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I'm looking how to perform date/time math within an HQL query. Specifically, how do I add or subtract (x) amount of time from the result of the current_timestamp() function? Or do I have to drop into SQL for this and hope that whatever database is being run supports it?

HQL query example:

FROM RandomThing
      randomTime >= current_timestamp() AND
      randomTime <= (current_timestamp() + :timeToAdd)

I can define the :timeToSubtract parameter to be any particular unit, though anything bigger than hours would be undesirable, and seconds would be most desirable.

CLARIFICATION: I realize this can be easily done outside of the query. But for philosophical reasons, let's say it's important to use the database server's time, rather than the querying system's time. Practical example: I'm querying an automatic timestamp for all entries made within the last (x) amount of time. Since the timestamp is made by the database system, it is important to also use the database's current time.

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I am also looking for the same thing, except that the timeToAdd is not a parameter, but a column from the same row, so it doesn't make sense to make a second query to the same row and table. –  James Oct 29 '09 at 18:03

4 Answers 4

up vote 3 down vote accepted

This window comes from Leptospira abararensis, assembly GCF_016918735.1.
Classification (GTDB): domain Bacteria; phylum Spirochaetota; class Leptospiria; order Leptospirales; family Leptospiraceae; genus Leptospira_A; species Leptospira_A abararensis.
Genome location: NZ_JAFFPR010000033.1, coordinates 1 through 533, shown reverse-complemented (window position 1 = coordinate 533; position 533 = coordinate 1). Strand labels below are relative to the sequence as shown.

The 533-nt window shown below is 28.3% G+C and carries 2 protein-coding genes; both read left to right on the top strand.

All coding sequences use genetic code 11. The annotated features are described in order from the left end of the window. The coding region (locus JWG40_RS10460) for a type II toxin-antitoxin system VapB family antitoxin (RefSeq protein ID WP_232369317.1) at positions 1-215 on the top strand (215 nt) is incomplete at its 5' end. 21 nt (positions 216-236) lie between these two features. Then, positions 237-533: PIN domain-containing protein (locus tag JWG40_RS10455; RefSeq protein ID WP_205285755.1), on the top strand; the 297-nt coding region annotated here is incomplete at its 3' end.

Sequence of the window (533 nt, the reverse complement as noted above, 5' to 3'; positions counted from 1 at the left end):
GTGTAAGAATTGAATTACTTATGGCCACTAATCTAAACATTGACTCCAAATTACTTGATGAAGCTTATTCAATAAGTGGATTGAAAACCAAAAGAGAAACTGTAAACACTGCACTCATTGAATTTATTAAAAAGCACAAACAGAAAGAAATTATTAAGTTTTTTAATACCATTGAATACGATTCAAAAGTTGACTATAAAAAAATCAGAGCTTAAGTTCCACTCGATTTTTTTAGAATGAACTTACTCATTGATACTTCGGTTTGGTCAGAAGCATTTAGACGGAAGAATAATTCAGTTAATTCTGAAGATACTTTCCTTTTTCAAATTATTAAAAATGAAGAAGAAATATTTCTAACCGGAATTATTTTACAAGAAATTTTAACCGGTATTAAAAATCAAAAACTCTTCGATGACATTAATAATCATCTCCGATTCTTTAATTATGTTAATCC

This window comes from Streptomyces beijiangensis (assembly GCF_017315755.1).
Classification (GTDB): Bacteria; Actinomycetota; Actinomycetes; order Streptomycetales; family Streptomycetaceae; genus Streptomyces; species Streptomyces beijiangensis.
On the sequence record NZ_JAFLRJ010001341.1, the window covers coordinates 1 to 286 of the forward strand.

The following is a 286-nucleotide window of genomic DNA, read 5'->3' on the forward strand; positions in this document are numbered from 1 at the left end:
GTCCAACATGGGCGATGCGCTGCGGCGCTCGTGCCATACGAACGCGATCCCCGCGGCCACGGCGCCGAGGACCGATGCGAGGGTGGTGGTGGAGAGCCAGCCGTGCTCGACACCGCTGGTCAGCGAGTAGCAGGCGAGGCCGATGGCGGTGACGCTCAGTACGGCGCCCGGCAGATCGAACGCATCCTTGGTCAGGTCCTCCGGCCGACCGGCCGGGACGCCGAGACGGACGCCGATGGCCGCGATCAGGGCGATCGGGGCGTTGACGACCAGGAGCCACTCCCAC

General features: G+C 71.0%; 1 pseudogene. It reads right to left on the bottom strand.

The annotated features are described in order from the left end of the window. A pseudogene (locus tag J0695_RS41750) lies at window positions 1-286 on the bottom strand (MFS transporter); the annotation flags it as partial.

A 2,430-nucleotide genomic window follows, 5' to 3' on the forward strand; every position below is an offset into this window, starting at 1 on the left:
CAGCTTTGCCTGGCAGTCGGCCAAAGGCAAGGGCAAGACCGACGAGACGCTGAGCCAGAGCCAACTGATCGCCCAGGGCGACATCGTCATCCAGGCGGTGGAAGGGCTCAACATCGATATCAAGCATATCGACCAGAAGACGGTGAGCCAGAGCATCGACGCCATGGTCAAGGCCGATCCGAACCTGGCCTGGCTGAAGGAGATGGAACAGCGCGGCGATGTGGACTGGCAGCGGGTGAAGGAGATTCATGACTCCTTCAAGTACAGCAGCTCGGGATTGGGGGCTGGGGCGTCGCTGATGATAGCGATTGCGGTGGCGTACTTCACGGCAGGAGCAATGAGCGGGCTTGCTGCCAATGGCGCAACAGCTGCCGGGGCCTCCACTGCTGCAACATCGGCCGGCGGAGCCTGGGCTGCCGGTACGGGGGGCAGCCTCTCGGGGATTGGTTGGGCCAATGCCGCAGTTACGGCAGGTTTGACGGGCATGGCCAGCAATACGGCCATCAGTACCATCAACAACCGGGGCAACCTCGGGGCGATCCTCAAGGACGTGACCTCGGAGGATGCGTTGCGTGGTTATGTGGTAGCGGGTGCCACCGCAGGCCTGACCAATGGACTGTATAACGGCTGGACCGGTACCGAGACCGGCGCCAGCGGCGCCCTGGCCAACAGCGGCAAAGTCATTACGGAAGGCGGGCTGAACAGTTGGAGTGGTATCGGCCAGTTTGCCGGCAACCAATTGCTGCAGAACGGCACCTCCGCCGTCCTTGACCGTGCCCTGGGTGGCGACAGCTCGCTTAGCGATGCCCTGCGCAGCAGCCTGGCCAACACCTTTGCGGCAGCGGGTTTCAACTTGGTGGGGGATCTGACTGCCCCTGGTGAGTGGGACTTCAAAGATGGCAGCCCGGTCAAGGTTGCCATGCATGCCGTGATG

If you need the database server's time, you could first do a simple hql query to get the timestamp and then calculate the maxTimestamp in java and pass the fetched timestamp and the calculated maxTimeStamp to a query like the one of ccclark.

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I think this is the most generalizable and easy-to-implement solution. Thanks. –  jdmichal Nov 16 '09 at 18:34

Why do you need to do it in the query? Why not just handle it in the java code.

for example:

From RandomThing
Where randomTime is not null and
      randomTime >= :currentTimestamp and
      randomTime <= :maxTimestamp

And then just set the parameters.

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Good answer. I made clarifications to the question with my response. –  jdmichal Mar 12 '09 at 20:39
Because the Java code may not be running on the same clock, and in some queries, even a few seconds difference may cause trouble. –  Quartz Feb 4 '14 at 18:52

You could determine the syntax to do it using SQL in your database and then define a function within a custom HibernateDialect. For example, we needed a weekday function which is not standard SQL. We subclassed the dialect for each database and then added a line like this:

  new SQLFunctionTemplate(Hibernate.INTEGER, "to_char(?1,'D')") );

In your case, you could use a function called date_diff which might be defined as ? - ? in some databases or something different in others. That way you don't have to write raw SQL in your query and if you ever need to switch databases, you just map the function differently in your dialect.

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Does it have to be HQL? I would probably switch up to a hibernate criteria and use:

Criteria.add( Restrictions.SQLRestriction( "{alias} <= current_timestamp() " ) )
Criteria.add( Restrictions.SQLRestriction( "{alias} >= (current_timestamp() + ?) ", 5 )
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What is the difference between putting those two statements in criteria versus in an HQL query? –  jdmichal Mar 16 '09 at 17:23
This solution works with the CriteriaQuery API, which is useful if one is already following that approach. –  jeff303 May 30 '13 at 16:59

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